At the end of each financial year the Victorian Commission for Gambling Regulation releases expenditure figures, which is another way of saying player loss, on poker machines. How one should interpret those figures depends on how the information is presented. Each of the following statements is correct:

  • Player loss in 2010/11 showed the lowest positive growth figure recorded since poker machines were introduced into Victoria
  • Player loss in 2010/11 was the second highest figure ever recorded in Victoria
  • There was more than a 6% turnaround in the growth of poker machine expenditure last year
  • Poker machine expenditure per gaming venue was the second highest ever
  • Poker machine expenditure per adult is about 12% lower than at its peak in 2001/02

So, here are the facts. Poker machine expenditure in 2010/11 at hotels and clubs throughout Victoria totaled $2,651,367,032. This was $54,184,455 (or 2.1%) more than for the same period last year.

The total number of club and hotel gaming venues offering poker machines as at 30 June was 512, two fewer than at the same time last year, while the number of poker machines in those venues rose slightly from 26,682 to 26,802.

Given the adult population of Victoria has grown by an average 1.8% per year for the last decade, an increase of 2.1% suggests minimal real growth in expenditure per adult which remains at around $612 per adult. This compares with $696 per adult in 2001/02, the year before smoking bans in gaming rooms were introduced.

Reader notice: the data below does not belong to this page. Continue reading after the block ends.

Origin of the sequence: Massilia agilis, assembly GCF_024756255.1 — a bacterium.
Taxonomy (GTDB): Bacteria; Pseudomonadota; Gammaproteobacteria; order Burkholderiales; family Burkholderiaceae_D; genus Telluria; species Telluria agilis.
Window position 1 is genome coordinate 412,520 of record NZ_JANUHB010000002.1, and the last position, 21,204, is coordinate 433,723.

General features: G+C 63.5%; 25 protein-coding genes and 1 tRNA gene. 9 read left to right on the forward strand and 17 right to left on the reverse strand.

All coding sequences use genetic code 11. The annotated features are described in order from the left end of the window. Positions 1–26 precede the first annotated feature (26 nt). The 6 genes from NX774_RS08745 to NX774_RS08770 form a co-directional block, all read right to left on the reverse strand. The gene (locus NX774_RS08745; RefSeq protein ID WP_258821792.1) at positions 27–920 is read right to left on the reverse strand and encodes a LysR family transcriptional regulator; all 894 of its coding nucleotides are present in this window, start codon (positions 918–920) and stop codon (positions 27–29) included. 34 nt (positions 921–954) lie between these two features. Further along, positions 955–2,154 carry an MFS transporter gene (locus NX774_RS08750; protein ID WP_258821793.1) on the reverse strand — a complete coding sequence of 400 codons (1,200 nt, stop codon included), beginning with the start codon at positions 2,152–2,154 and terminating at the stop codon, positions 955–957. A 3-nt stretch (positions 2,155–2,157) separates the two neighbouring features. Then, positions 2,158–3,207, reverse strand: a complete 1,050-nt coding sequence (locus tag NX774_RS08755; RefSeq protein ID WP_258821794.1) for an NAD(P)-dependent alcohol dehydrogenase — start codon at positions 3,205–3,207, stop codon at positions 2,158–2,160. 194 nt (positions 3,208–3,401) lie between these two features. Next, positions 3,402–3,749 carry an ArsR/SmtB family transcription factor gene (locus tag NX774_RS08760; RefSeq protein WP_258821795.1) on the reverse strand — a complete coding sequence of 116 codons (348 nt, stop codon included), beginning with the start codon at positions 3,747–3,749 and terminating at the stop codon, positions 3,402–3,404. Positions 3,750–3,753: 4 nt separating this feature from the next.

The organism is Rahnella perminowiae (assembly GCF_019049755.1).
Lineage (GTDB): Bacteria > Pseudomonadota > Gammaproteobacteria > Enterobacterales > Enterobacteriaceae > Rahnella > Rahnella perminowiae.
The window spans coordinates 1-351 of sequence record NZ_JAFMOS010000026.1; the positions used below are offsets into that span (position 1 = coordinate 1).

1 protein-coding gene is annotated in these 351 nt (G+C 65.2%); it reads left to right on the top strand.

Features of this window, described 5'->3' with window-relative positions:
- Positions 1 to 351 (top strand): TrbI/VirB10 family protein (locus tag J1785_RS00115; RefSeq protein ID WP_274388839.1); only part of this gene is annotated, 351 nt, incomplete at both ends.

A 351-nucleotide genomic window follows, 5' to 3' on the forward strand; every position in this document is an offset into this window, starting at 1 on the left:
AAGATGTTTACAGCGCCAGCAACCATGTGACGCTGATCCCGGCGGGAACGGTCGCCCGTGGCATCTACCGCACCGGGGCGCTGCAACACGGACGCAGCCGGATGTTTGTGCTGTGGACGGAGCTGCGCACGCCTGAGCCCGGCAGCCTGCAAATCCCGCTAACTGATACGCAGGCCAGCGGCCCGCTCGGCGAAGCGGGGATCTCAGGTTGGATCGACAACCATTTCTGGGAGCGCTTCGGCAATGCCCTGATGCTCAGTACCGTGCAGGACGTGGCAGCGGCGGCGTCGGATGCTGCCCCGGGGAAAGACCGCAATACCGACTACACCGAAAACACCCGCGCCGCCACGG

How does all this compare with previous years? Well, after explosive growth during the 1990s when poker machines were being introduced throughout the State, the past few years have seen a mature market with little change. For the last nine years, the rate of growth has not gone above 4.5% in any year. In fact, in three of those years growth has been negative – twice due to the implementation of the first round of smoking bans which banned smoking in the gaming room of a poker machine venue. The other year of negative growth was 2009/10 when growth fell 4.1%.

At the venue level, the highest level of expenditure for the year was at the Epping Plaza Hotel in the City of Whittlesea where players lost $21,019,064 on 100 poker machines. It was the venue with the third highest player loss figure the previous year (with $18,867,108). Last year’s leader of the pack with just over $19 million in player losses, Werribee Plaza Tavern, came in second this year with losses of $20,633,456.

And the lowest? That’s a bit harder to explain. Eleven venues are listed as having received no gaming revenue in 2010/11, eight of which must have closed during the year – or at least ceased to offer gaming – as each had gaming revenue in the previous year. The next four lowest earning venues have also closed, so the venue with the record for the lowest level of player loss and which traded throughout the year was the Ouyen Club where players lost $223,321 on the club’s five machines.

It has been known for many years that average player losses on poker machines in hotels are around twice the average loss on club machines. But the differential between Victoria’s top and bottom venues is an almost five-fold factor.

But whether you think Epping Plaza is the top venue and Ouyen Club the bottom, or vice versa, might depend on your attitude to poker machines.